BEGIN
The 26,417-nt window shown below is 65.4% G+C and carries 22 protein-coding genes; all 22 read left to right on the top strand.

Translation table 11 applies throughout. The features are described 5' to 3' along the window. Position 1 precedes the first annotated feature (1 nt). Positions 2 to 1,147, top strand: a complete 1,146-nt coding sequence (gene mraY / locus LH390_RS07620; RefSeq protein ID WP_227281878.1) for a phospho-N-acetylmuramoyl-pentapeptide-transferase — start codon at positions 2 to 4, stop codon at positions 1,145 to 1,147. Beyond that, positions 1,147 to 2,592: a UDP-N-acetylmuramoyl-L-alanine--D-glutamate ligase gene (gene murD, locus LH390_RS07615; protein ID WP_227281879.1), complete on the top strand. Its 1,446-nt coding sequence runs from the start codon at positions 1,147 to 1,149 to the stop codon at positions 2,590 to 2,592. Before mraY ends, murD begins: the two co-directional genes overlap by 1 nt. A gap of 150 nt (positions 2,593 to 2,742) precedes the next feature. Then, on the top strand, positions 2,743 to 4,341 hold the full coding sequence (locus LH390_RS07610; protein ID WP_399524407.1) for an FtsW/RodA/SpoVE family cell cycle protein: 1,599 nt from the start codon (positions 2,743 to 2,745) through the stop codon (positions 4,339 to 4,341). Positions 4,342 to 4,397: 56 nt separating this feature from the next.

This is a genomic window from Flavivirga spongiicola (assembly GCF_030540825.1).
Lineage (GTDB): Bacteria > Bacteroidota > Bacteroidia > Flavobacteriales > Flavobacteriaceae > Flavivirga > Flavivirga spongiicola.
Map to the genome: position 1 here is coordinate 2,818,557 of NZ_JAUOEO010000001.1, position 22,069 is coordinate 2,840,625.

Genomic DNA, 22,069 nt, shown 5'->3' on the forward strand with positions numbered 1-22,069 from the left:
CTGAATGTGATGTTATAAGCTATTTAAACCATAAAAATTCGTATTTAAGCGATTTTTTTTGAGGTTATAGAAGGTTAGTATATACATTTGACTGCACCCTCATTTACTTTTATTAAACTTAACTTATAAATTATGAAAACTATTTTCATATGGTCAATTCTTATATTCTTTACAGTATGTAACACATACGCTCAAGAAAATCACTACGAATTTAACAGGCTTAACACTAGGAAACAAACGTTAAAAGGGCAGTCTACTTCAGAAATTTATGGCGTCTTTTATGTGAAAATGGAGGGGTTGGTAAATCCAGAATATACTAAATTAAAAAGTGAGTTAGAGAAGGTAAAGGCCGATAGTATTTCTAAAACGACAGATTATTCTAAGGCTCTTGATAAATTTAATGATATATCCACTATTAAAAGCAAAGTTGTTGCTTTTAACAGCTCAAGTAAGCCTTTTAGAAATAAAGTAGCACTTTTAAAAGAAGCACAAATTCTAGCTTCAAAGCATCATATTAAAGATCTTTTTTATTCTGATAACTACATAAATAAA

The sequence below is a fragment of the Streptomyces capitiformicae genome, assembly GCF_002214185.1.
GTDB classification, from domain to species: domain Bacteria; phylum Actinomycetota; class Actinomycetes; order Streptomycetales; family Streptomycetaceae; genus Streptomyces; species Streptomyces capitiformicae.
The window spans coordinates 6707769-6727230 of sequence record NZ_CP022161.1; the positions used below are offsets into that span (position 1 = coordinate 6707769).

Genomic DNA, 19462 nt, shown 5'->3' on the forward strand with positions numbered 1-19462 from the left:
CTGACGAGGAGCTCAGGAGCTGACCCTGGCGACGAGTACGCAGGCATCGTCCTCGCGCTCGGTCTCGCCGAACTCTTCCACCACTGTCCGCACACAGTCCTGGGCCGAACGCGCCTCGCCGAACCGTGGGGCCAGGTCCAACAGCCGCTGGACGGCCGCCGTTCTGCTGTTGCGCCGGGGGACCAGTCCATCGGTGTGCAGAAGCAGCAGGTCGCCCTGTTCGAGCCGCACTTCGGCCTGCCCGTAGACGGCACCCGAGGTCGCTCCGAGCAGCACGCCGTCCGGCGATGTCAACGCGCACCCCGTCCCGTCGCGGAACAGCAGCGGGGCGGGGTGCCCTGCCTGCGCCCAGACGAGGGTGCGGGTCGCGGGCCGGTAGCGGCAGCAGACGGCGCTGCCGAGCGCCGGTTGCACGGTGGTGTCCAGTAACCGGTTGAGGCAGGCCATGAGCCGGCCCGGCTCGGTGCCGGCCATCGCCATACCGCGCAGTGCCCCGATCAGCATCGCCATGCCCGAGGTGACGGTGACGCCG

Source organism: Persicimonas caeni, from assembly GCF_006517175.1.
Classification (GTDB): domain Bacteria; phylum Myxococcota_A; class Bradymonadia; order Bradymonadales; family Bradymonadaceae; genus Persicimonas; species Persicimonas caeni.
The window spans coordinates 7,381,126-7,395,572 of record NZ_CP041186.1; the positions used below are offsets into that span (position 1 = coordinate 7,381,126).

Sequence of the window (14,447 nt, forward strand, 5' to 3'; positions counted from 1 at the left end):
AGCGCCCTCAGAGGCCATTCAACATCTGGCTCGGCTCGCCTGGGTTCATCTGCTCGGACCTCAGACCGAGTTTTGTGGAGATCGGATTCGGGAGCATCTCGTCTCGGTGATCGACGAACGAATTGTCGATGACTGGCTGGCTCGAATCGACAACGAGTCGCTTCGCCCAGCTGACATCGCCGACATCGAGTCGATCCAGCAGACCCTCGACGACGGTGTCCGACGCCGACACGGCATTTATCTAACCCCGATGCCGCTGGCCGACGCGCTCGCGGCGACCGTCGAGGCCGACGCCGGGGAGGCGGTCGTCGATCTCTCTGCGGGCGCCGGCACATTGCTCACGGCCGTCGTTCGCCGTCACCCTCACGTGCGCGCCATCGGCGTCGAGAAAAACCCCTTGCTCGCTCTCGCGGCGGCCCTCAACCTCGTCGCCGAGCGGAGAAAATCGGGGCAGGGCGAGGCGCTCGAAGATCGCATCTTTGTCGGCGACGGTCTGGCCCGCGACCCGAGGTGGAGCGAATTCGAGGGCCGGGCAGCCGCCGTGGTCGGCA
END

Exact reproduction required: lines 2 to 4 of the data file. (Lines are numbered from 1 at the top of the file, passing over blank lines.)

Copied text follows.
Translation table 11 applies throughout. The features are described 5' to 3' along the window. Position 1 precedes the first annotated feature (1 nt). Positions 2 to 1,147, top strand: a complete 1,146-nt coding sequence (gene mraY / locus LH390_RS07620; RefSeq protein ID WP_227281878.1) for a phospho-N-acetylmuramoyl-pentapeptide-transferase — start codon at positions 2 to 4, stop codon at positions 1,145 to 1,147. Beyond that, positions 1,147 to 2,592: a UDP-N-acetylmuramoyl-L-alanine--D-glutamate ligase gene (gene murD, locus LH390_RS07615; protein ID WP_227281879.1), complete on the top strand. Its 1,446-nt coding sequence runs from the start codon at positions 1,147 to 1,149 to the stop codon at positions 2,590 to 2,592. Before mraY ends, murD begins: the two co-directional genes overlap by 1 nt. A gap of 150 nt (positions 2,593 to 2,742) precedes the next feature. Then, on the top strand, positions 2,743 to 4,341 hold the full coding sequence (locus LH390_RS07610; protein ID WP_399524407.1) for an FtsW/RodA/SpoVE family cell cycle protein: 1,599 nt from the start codon (positions 2,743 to 2,745) through the stop codon (positions 4,339 to 4,341). Positions 4,342 to 4,397: 56 nt separating this feature from the next.

This is a genomic window from Flavivirga spongiicola (assembly GCF_030540825.1).
Lineage (GTDB): Bacteria > Bacteroidota > Bacteroidia > Flavobacteriales > Flavobacteriaceae > Flavivirga > Flavivirga spongiicola.